Global airline passenger traffic growth remained strong in April, with traffic demand up 6.2% year-over-year as capacity rose 5.9%, leading to an 82.3% passenger load factor—the third record-setting monthly load factor in a row, according to IATA’s Air Passenger Market analysis released May 31.

The April growth rate was not as high as March’s (9.7%, the fastest pace in a year) largely related to the timing of the Easter holiday in 2017, which affected April 2017 traffic. Nonetheless IATA noted seasonally adjusted (SA) traffic has strengthened to an upward trend during the first four months of 2018 while the global economic backdrop remains broadly supportive of passenger demand.

Year-to-date, global passenger traffic demand is up 7%, compared to 7.9% YOY growth at the same point last year. IATA expects 2018 to be another year of above-trend growth but forecasts a moderate slowdown in demand growth compared to 2017. Full-year 2017 traffic demand growth came to 7.6%, well-ahead of the 5.5% 10-year average pace.

“Demand for air transport continues to be above the long-term trend,” IATA DG and CEO Alexandre de Juniac said. “However, increases in airline cost inputs, notably fuel prices [also labor costs in some cases], means that we are unlikely to see increased stimulation from lower fares in 2018 compared to previous years.”

“While hedging practices differ throughout the industry, oil prices have rallied over recent months,” IATA senior economist David Oxley said. “[They] are currently around 50% higher in US dollar terms than they were a year ago.”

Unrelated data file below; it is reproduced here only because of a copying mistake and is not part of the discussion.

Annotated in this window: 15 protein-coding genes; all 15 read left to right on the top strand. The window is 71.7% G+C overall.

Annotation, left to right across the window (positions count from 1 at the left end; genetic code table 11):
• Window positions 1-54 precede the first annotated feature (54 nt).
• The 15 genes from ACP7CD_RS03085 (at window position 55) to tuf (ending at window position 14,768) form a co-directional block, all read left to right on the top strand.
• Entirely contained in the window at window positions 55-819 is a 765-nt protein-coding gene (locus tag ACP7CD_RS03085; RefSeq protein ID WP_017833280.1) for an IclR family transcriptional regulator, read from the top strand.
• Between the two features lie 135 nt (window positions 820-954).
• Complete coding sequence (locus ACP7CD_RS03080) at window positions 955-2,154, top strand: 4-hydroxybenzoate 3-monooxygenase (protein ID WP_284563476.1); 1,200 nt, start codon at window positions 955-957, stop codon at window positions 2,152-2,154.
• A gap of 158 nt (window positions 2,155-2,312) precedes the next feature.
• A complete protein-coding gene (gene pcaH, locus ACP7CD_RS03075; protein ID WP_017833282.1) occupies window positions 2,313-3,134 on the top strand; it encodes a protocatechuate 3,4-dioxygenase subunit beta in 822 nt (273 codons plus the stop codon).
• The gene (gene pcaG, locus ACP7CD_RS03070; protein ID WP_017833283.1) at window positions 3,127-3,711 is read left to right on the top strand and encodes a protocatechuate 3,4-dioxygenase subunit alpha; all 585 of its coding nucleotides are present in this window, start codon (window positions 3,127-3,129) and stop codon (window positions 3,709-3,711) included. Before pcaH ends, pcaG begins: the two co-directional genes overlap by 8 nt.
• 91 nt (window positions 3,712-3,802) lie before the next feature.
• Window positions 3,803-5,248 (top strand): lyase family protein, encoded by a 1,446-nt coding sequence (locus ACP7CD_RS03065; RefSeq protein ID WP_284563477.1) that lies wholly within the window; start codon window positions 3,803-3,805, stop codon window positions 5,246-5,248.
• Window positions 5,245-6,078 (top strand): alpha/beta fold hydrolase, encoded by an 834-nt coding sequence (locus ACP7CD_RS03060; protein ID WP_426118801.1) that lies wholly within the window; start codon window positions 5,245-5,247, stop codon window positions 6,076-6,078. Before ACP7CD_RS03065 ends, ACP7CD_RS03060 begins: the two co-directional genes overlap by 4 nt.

In international passenger traffic, Asia Pacific carriers had the month’s strongest growth, increasing 7.6% YOY, followed by Latin American carriers, for which traffic grew 6.4%. International passenger traffic on African carriers also had a significant 5.1% rise in April, helped by rising economic activity in the both Nigeria and South Africa, the region’s largest economies.

In domestic traffic, a 5.3% rise among US carriers—up from 4.8% in March—boosted overall global domestic traffic to 8.5% growth in April. The strongest growth, with double-digit annual growth now for 44 months in a row, continues to be seen in India, up 26.4 YOY in April.

China’s domestic passenger traffic also grew significantly in April, up 15.5% YOY, ahead of the country’s 11.9% five-year average pace. While trade tensions with the US may “pose risks to economic activity, the bigger picture is that the service sector in China remains in good health,” Oxley said. “In fact, the expected rebalancing in the economy away from exports and investments towards consumer spending is likely to continue to bolster air passenger demand growth in both the short and the long run.”

Mark Nensel